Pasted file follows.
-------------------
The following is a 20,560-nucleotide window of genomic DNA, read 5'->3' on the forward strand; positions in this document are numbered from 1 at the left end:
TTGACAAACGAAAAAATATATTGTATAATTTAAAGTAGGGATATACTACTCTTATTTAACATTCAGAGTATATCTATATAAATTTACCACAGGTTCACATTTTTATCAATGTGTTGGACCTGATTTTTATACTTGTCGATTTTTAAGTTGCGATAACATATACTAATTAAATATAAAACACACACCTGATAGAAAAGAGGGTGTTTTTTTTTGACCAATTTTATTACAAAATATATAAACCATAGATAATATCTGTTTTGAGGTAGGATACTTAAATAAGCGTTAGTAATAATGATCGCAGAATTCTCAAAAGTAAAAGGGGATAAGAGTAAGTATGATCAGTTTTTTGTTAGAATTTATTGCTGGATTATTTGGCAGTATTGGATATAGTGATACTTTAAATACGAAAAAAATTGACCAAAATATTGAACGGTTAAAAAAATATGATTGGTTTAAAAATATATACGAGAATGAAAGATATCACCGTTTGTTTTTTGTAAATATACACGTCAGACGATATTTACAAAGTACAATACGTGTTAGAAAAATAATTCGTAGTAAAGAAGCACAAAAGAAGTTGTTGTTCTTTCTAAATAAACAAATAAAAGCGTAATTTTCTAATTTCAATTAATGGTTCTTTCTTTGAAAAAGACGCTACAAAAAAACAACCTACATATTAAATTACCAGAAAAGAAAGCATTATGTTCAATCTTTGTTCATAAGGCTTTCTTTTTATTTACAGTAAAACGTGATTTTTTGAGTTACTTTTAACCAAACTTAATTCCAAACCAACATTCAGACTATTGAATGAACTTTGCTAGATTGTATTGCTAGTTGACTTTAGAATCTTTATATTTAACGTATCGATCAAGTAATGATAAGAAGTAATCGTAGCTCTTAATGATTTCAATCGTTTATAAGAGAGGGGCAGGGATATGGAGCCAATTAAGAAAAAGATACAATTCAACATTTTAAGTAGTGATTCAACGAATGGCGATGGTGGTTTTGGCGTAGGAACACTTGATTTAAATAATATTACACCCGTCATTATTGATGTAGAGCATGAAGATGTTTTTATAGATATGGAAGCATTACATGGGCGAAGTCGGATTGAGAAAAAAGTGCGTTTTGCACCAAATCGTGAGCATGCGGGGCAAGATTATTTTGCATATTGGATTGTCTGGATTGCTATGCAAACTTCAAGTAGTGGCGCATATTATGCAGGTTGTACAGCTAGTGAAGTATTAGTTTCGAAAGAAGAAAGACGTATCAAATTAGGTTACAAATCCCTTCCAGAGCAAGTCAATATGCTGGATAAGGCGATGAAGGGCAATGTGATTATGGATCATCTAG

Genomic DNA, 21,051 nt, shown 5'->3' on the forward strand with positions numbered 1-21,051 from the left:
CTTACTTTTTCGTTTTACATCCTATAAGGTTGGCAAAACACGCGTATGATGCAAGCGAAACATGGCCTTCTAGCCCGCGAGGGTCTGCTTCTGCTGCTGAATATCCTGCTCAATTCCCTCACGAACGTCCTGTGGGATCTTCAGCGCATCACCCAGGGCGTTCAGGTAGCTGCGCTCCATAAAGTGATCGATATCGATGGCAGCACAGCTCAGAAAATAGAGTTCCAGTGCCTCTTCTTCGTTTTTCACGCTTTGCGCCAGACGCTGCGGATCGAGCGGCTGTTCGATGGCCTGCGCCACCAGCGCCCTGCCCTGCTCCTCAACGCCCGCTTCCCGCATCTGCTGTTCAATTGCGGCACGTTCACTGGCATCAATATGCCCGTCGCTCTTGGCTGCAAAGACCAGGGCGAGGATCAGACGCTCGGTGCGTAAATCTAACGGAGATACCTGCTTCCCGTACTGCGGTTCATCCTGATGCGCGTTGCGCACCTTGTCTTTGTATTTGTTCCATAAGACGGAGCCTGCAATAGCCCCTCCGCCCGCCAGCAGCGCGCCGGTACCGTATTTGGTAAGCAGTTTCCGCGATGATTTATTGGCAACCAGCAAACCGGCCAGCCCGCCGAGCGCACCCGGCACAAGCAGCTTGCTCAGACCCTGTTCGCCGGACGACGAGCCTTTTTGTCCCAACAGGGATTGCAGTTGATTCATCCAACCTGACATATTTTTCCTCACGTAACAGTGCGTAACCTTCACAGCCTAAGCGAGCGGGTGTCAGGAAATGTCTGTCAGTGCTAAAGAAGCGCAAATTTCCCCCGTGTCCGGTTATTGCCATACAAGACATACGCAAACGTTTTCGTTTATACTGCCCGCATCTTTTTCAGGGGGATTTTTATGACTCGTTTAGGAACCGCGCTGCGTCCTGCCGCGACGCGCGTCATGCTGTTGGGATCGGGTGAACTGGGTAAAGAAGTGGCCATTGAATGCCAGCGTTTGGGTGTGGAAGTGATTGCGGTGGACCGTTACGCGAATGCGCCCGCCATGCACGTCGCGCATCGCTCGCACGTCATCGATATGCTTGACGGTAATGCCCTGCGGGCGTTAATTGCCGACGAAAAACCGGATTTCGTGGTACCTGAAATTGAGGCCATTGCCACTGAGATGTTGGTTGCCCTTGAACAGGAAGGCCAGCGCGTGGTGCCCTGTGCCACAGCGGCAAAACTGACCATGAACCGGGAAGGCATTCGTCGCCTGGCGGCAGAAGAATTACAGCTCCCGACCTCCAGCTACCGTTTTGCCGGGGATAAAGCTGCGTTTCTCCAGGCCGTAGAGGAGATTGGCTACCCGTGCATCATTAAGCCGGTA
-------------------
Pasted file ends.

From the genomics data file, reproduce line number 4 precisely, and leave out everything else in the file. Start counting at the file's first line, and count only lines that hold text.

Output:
CTTACTTTTTCGTTTTACATCCTATAAGGTTGGCAAAACACGCGTATGATGCAAGCGAAACATGGCCTTCTAGCCCGCGAGGGTCTGCTTCTGCTGCTGAATATCCTGCTCAATTCCCTCACGAACGTCCTGTGGGATCTTCAGCGCATCACCCAGGGCGTTCAGGTAGCTGCGCTCCATAAAGTGATCGATATCGATGGCAGCACAGCTCAGAAAATAGAGTTCCAGTGCCTCTTCTTCGTTTTTCACGCTTTGCGCCAGACGCTGCGGATCGAGCGGCTGTTCGATGGCCTGCGCCACCAGCGCCCTGCCCTGCTCCTCAACGCCCGCTTCCCGCATCTGCTGTTCAATTGCGGCACGTTCACTGGCATCAATATGCCCGTCGCTCTTGGCTGCAAAGACCAGGGCGAGGATCAGACGCTCGGTGCGTAAATCTAACGGAGATACCTGCTTCCCGTACTGCGGTTCATCCTGATGCGCGTTGCGCACCTTGTCTTTGTATTTGTTCCATAAGACGGAGCCTGCAATAGCCCCTCCGCCCGCCAGCAGCGCGCCGGTACCGTATTTGGTAAGCAGTTTCCGCGATGATTTATTGGCAACCAGCAAACCGGCCAGCCCGCCGAGCGCACCCGGCACAAGCAGCTTGCTCAGACCCTGTTCGCCGGACGACGAGCCTTTTTGTCCCAACAGGGATTGCAGTTGATTCATCCAACCTGACATATTTTTCCTCACGTAACAGTGCGTAACCTTCACAGCCTAAGCGAGCGGGTGTCAGGAAATGTCTGTCAGTGCTAAAGAAGCGCAAATTTCCCCCGTGTCCGGTTATTGCCATACAAGACATACGCAAACGTTTTCGTTTATACTGCCCGCATCTTTTTCAGGGGGATTTTTATGACTCGTTTAGGAACCGCGCTGCGTCCTGCCGCGACGCGCGTCATGCTGTTGGGATCGGGTGAACTGGGTAAAGAAGTGGCCATTGAATGCCAGCGTTTGGGTGTGGAAGTGATTGCGGTGGACCGTTACGCGAATGCGCCCGCCATGCACGTCGCGCATCGCTCGCACGTCATCGATATGCTTGACGGTAATGCCCTGCGGGCGTTAATTGCCGACGAAAAACCGGATTTCGTGGTACCTGAAATTGAGGCCATTGCCACTGAGATGTTGGTTGCCCTTGAACAGGAAGGCCAGCGCGTGGTGCCCTGTGCCACAGCGGCAAAACTGACCATGAACCGGGAAGGCATTCGTCGCCTGGCGGCAGAAGAATTACAGCTCCCGACCTCCAGCTACCGTTTTGCCGGGGATAAAGCTGCGTTTCTCCAGGCCGTAGAGGAGATTGGCTACCCGTGCATCATTAAGCCGGTA